Thus His reference to garments and wineskins has to do with relying on religious ritual, traditions, and the observance of ceremonies for Salvation. “Garments”, in the Bible, often refer to a covering of righteousness. When Adam and Eve sinned, God covered them with garments (Genesis 3:21). When Noah sinned, his sons covered him with a garment (Genesis 9:23). Isaiah compares self-righteousness to a filthy garment (Isaiah 64:6). Over in Revelation, we read of white garments which the Lord Jesus provides, that is, His righteousness clothing us and making us acceptable to God (Rev. 3:5, 18, 4:4). It is to these garments which Jesus refers in His parable of the Wedding Feast when He mentions “wedding clothes” (cf. Matthew 22:11-12).

Our own garments are stained with sin and it is not possible to make them white by patching them up with self-righteous rituals and religious ceremonies. Only by being clothed in the white garments which Christ alone can provide may we enter into Salvation. Similarly, we cannot pour the new wine of the Gospel into the wineskins of man’s traditions and self-prescribed observances and expect to be saved by such things.

The old garment and old wineskin may also be seen as the Law of Moses, or the Old Testament. The work of Jesus Christ was not to patch up or repair what was wrong with the Law of Moses (not that there is any fault in God’s Law, the weakness lies in humanity who is unable to follow it — as seen in Romans 7), but to bring His own garment of righteousness with which to clothe sinners: a perfect, pure, white garment untouched by patch or stitch. His blood is the wine of the New Covenant (Luke 22:20), poured out for the sins of man and shed for new creatures (2 Corinthians 5:17), new wineskins which bear His name.

To God goes all glory. In service to Him,

Loren

loren@answersfromthebook.org

[This post was originally published May 10, 2015]

**Unless otherwise indicated, all Scripture quotations are taken from the New American Standard Bible (NASB) © The Lockman Foundation and are used by permission.

[If you do not know the Lord Jesus Christ or you are not certain where you are headed when this life ends, I invite you to read the article “Am I Going To Heaven?“]

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Jesus The Healer (Mark 1)

“And immediately after they came out of the synagogue, they came into the house of Simon and Andrew, with James and John. Now Simon’s mother-in-law was lying sick with a fever; and immediately they spoke to Jesus about her. And He came to her and raised her up, taking her by the hand, and the fever left her, and she waited on them.” (Mark 1:29-31)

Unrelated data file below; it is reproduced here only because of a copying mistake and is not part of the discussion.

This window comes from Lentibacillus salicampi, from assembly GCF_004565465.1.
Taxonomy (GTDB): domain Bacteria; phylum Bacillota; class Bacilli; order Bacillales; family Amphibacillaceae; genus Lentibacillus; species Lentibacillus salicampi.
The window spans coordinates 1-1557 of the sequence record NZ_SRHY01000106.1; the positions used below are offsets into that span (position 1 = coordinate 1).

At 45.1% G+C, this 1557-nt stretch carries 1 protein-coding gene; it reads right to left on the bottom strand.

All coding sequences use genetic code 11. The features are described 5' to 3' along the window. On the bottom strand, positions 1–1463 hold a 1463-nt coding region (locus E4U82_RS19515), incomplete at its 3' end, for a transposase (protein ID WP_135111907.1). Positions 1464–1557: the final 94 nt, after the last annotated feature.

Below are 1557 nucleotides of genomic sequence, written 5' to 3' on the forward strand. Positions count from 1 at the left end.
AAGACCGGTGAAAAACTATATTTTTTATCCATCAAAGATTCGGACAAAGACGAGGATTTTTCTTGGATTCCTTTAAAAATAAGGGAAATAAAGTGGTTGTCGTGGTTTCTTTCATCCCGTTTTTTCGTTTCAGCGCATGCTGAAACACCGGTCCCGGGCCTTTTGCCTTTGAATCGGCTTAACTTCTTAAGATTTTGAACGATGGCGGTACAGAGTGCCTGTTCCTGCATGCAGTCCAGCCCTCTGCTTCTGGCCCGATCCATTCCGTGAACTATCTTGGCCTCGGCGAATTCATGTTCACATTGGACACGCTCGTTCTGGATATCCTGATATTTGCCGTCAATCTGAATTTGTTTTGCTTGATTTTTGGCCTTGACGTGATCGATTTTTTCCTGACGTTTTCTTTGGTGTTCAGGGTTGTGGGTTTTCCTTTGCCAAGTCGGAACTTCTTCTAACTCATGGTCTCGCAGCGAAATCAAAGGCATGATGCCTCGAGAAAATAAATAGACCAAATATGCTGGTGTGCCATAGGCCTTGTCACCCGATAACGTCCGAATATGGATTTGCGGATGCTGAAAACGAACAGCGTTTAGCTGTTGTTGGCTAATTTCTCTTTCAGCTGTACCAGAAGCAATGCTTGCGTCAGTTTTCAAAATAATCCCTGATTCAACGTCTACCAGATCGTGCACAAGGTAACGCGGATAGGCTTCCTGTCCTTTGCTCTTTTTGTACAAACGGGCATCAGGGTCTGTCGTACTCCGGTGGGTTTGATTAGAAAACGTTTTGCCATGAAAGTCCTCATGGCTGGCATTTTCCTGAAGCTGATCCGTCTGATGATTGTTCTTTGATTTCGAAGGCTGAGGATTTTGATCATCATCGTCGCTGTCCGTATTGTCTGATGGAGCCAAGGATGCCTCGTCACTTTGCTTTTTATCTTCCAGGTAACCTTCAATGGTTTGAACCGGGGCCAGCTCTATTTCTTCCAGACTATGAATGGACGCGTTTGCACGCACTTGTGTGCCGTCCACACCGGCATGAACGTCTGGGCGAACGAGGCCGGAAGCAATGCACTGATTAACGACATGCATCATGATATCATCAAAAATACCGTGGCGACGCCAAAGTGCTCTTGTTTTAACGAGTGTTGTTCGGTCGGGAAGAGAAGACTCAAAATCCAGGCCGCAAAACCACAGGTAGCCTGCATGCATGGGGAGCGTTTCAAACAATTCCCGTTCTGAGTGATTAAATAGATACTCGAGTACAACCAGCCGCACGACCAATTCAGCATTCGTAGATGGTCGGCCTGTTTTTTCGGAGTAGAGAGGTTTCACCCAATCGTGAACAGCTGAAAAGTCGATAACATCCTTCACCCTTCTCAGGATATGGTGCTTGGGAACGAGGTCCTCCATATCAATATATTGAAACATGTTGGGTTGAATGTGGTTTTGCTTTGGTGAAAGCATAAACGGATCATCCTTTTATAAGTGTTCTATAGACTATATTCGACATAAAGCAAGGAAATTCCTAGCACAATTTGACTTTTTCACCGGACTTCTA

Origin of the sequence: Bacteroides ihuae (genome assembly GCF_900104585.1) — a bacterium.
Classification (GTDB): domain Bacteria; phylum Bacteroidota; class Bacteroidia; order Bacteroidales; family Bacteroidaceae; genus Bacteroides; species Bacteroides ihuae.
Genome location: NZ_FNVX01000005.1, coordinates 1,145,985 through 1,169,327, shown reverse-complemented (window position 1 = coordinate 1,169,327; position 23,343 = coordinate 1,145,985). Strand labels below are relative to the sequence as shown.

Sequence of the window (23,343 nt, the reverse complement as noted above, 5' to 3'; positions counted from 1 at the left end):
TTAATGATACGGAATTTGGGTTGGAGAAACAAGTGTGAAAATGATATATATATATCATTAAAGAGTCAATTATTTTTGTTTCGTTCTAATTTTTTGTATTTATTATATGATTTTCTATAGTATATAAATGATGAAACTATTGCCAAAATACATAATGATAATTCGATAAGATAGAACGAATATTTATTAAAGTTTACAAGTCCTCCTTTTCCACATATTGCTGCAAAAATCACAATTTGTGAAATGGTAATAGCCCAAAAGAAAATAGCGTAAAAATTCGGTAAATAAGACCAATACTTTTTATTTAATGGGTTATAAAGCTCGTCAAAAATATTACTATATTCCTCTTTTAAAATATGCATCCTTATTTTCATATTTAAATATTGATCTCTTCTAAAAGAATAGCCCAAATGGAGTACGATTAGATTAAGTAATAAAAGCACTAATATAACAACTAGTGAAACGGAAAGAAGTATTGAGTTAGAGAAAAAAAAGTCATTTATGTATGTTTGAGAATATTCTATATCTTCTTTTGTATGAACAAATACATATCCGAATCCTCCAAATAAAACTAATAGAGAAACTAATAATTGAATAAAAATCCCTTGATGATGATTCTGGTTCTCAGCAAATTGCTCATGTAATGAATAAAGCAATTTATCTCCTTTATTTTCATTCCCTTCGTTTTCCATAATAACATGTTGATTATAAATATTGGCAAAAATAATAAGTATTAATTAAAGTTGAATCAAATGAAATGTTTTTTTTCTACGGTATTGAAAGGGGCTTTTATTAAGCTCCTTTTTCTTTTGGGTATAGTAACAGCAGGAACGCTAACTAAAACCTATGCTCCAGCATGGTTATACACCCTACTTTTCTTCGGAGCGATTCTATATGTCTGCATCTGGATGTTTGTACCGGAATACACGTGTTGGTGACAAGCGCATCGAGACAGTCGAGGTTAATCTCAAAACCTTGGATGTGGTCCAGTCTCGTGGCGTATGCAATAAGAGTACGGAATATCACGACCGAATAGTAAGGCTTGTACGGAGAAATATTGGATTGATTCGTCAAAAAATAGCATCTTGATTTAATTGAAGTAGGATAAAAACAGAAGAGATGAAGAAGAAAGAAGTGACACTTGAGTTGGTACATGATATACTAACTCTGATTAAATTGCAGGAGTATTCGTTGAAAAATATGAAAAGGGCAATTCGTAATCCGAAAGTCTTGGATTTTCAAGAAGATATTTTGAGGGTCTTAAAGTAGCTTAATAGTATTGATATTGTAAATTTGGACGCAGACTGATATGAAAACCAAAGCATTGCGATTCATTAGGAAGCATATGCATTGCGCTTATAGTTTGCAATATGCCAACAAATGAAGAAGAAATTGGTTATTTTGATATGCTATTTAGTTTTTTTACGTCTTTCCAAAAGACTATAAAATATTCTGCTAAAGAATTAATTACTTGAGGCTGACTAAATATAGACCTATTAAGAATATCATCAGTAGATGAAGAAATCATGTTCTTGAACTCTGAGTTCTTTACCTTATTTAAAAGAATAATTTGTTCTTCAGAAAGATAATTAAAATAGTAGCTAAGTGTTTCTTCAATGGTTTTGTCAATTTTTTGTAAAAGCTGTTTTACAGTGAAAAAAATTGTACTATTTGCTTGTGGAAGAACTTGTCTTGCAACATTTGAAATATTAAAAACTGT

The first chapter of the Gospel of Mark concludes with a series of miracles performed by Jesus. After leaving the synagogue in Capernaum, the Lord Jesus and His disciples enter into the house of Simon Peter whose mother-in-law is sick with a fever. Notice what the disciples do: they speak to Jesus about her. This should be a natural course of action for every believer concerning sickness; we ought to speak to Jesus about those in our own lives afflicted with sickness and disease. Let us go to the Great Physician in prayer, lifting up those who are sick to Him, asking for His healing touch.

Consider also what Peter’s mother-in-law does after the Lord heals her. She “waits on” Him and the other guests in the household. The term used here literally means to serve or to minister to. How remarkable! She did not expend her restored health on leisure and idleness, but she set about to serve the One Who had healed her. So often we pray for God’s healing in our own lives, but to what end? Do we wish to be healed so that we might serve the Lord in strength and vigor, or are we praying for God to heal us so that we can pursue our own interests without being in pain?

“When evening came, after the sun had set, they began bringing to Him all who were ill and those who were demon-possessed. And the whole city had gathered at the door.” (Mark 1:32-33)

Some Bible scholars have pointed out that Mark often employed hyperbole as a literary device. He would use expressions like “the whole city” to mean a great multitude of people and not, literally, the whole city. Be that as it may, we can be certain that, wherever Jesus went, large crowds followed. Multitudes. Throngs.

Sometimes we get the idea that the Gospel writers recorded all or at least most of the miracles and healings that Jesus performed. But it seems that the intention of all four of the Gospel writers was to record a sampling of the miracles that Jesus worked and not to suggest that their writings included every miracle of the Lord. John, in his Gospel, tells us:

Therefore many other signs Jesus also performed in the presence of the disciples, which are not written in this book;  but these have been written so that you may believe that Jesus is the Christ, the Son of God; and that believing you may have life in His name.” (John 20:30-31)

and again,

“And there are also many other things which Jesus did, which if they *were written in detail, I suppose that even the world itself *would not contain the books that *would be written.” (John 21:25)

The Gospels contain just a few examples of the healings and miracles of Jesus. It is most likely that the Lord Jesus literally healed thousands of people during His earthly ministry.

 And a leper came to Jesus, beseeching Him and falling on his knees before Him, and saying, “If You are willing, You can make me clean.” Moved with compassion, Jesus stretched out His hand and touched him, and said to him, “I am willing; be cleansed.” (Mark 1:40-41)